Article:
San Diego Passes Restrictive Dispensary Regulations

San Diego has finally paved the way for medical marijuana dispensaries, though it will cap the number of centers and implement strict location regulations.

The San Diego City Council voted 8-1 on Tuesday to recognize and regulate dispensaries by passing a set of zoning rules for the businesses. Under the rules, a total of 30 dispensaries can operate in the city.

A plan allowing for 131 dispensaries throughout the city limits was originally presented to the city council. That number was based on a study by the San Diego Association of Governments.

But the plan was amended to allow just 30 shops in a bid to limit the size of the industry. That will force many dispensaries to close. The city council estimates that more than 100 dispensaries currently operate  in the city.

The move to change San Diego’s medical marijuana laws comes after a turbulent period that saw hundreds of dispensaries open rapidly several years ago and then close just as quickly after the city began a crackdown in 2011. Some dispensaries reopened over the past year amid lax enforcement, but the industry is a fraction of its former size.

The new zoning rules limit dispensaries to commercial and industrial zones, and require them to be at least 1,000 feet from schools, playgrounds, libraries, childcare facilities, parks, churches and other dispensaries. And dispensaries will not be allowed to have a medical professional on-site.

Under a 2011 zoning plan, the city could have had up to 271 dispensaries. That law initially passed, however advocates who considered it too restrictive collected enough signatures to force the council to reconsider it.

Under the new law, prospective dispensary owners would also apply for a five-year conditional-use permit. That permit would also carry a fee of between $8,000 to $24,000.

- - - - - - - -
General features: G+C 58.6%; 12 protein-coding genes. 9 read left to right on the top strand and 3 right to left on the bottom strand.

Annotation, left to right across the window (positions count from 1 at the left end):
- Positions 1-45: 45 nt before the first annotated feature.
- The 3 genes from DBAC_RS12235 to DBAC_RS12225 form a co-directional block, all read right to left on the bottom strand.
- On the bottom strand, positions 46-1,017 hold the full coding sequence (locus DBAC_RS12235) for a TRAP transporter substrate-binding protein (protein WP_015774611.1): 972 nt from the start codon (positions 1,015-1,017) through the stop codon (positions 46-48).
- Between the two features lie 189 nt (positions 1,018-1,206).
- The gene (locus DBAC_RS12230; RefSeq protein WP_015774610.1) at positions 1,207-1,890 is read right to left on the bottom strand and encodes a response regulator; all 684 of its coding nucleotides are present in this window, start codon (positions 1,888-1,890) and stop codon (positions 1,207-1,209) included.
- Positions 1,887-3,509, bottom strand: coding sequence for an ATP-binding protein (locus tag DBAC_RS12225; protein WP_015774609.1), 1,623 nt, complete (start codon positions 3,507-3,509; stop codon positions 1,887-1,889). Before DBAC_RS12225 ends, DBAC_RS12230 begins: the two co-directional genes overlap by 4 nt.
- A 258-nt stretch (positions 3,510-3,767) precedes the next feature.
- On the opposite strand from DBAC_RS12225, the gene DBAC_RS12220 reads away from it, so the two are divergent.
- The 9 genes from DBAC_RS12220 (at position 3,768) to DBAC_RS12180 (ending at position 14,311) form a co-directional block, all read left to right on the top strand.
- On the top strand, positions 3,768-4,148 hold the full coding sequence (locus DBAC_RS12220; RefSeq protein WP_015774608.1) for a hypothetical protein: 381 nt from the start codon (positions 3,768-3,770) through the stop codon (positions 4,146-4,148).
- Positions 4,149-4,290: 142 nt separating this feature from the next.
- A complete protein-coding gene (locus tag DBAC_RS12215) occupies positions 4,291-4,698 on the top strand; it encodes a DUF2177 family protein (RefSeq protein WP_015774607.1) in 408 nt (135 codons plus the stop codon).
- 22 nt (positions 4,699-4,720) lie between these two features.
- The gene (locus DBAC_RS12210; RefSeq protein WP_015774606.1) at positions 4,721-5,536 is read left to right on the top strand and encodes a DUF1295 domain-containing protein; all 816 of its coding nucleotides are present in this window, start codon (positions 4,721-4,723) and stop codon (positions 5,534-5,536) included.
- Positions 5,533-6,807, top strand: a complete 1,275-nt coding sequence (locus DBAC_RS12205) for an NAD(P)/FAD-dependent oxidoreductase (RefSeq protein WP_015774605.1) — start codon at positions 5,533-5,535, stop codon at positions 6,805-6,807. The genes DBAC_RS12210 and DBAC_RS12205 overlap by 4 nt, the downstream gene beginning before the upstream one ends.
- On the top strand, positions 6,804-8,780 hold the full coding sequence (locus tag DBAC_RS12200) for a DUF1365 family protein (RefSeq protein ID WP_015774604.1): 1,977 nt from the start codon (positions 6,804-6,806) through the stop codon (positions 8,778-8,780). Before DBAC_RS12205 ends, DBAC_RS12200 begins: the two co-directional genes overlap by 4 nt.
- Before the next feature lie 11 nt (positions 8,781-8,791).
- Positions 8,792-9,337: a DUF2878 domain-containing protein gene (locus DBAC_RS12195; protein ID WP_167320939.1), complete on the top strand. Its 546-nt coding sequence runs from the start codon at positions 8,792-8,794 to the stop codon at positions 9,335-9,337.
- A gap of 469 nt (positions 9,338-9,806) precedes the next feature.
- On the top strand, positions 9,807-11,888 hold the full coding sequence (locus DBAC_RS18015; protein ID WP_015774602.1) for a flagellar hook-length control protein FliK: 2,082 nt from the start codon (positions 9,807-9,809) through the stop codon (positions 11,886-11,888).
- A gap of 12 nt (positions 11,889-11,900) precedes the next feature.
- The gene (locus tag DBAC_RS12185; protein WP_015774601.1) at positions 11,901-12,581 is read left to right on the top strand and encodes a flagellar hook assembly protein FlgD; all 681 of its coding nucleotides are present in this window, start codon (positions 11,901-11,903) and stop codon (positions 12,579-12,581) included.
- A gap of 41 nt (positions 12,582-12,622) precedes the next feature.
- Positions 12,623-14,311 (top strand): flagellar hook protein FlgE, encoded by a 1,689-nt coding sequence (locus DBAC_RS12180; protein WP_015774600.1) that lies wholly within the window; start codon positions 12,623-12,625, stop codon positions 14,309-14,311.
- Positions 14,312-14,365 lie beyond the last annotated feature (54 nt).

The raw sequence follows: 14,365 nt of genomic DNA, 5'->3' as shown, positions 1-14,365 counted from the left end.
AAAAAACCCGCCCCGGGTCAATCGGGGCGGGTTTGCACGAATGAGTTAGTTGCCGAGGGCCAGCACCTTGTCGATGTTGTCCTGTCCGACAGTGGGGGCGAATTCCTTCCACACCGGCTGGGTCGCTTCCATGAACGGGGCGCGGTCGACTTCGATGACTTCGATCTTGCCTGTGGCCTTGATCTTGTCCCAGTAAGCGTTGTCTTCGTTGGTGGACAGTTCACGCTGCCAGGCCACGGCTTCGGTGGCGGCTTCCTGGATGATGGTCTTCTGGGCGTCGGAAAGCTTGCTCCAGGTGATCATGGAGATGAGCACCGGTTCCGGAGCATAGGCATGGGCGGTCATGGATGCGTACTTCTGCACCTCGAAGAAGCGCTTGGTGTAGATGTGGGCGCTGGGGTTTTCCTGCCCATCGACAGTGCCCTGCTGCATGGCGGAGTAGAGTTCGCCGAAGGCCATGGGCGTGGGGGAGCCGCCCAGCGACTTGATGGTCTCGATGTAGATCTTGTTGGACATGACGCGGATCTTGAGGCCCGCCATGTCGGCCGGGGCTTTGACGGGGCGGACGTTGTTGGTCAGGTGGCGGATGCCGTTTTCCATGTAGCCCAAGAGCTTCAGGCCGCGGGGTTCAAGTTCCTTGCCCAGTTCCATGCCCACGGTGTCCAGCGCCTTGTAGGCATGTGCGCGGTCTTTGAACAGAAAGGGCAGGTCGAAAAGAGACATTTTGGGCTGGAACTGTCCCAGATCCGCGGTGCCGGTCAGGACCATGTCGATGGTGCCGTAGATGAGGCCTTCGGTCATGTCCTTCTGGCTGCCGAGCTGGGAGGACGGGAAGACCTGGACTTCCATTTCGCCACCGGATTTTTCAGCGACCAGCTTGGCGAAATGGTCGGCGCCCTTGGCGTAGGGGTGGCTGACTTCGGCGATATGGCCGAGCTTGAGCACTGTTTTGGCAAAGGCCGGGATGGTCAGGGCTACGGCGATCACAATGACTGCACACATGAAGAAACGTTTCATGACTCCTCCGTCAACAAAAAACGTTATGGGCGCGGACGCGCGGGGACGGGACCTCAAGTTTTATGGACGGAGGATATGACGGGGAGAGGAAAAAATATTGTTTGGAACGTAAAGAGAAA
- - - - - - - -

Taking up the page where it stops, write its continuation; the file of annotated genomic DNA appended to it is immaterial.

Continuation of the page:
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One comment on “San Diego Passes Restrictive Dispensary Regulations
  1. William W. West on

    What people fail to see is this is the same style as Teflon Don Duncan did in L.A. leaving 134 legally open in that area. This was said to control the amount of traffic these business’s were doing.
    Ironically if you close down the number of outlets it bottlenecks the remaining business’s more thus bringing more traffic to the ones allowed to remain open. “Measure D” (Duncan)
    It also controls the money being made. Using “Grandfathered in” as the excuse to segregate and monopolize L.A.’s Pot market. What better way to eliminate competition that have law enforcement do it for you. Also something one may want to notice are the remaining shops opened in L.A. are or were A.S.A. supporters. Reminds me of mafia tactics during prohibition.
    Past stories showed how A.S.A.’s Don Duncan came to cities most of which he had investments in to created “Stricter Regulations / Stricter Guidelines” for cities to follow to legally eliminate “the want nots” that coincides with Teflon Don Duncan’s shops as “The Perfect Models’ for cities to use. All a cover to control all sales of medical marijuana.
    Seems funny when you think about it, Liasian Eugene Davidovich with Teflon Don Duncan’s backing supported and help promote El Cajon’s Mother Earth’s Healing Alternative. Covering the costs by using “investors” for a “non profit” business appears ironic, investors expect a “return” which has to come from some type of “profit”. It has nothing to do with patients / prop 215, it’s all about the money. Control the product, control the price. Business 101.
    When approached and confronted, to silence the truth by making false copyright infringement claims against an activist photographer/ videographer, having his youtube account closed (ImStoned) using their influences to have others write youtube, after three complaints you are remover! This persons work was then used by A.S.A. to promote themselves as medical marijuana activist by Eugene Davidovich who by the way did not own a camera until 2-3 years after this. This person was one of the few that documented San Diego’s medical marijuana movement freely since 2005.

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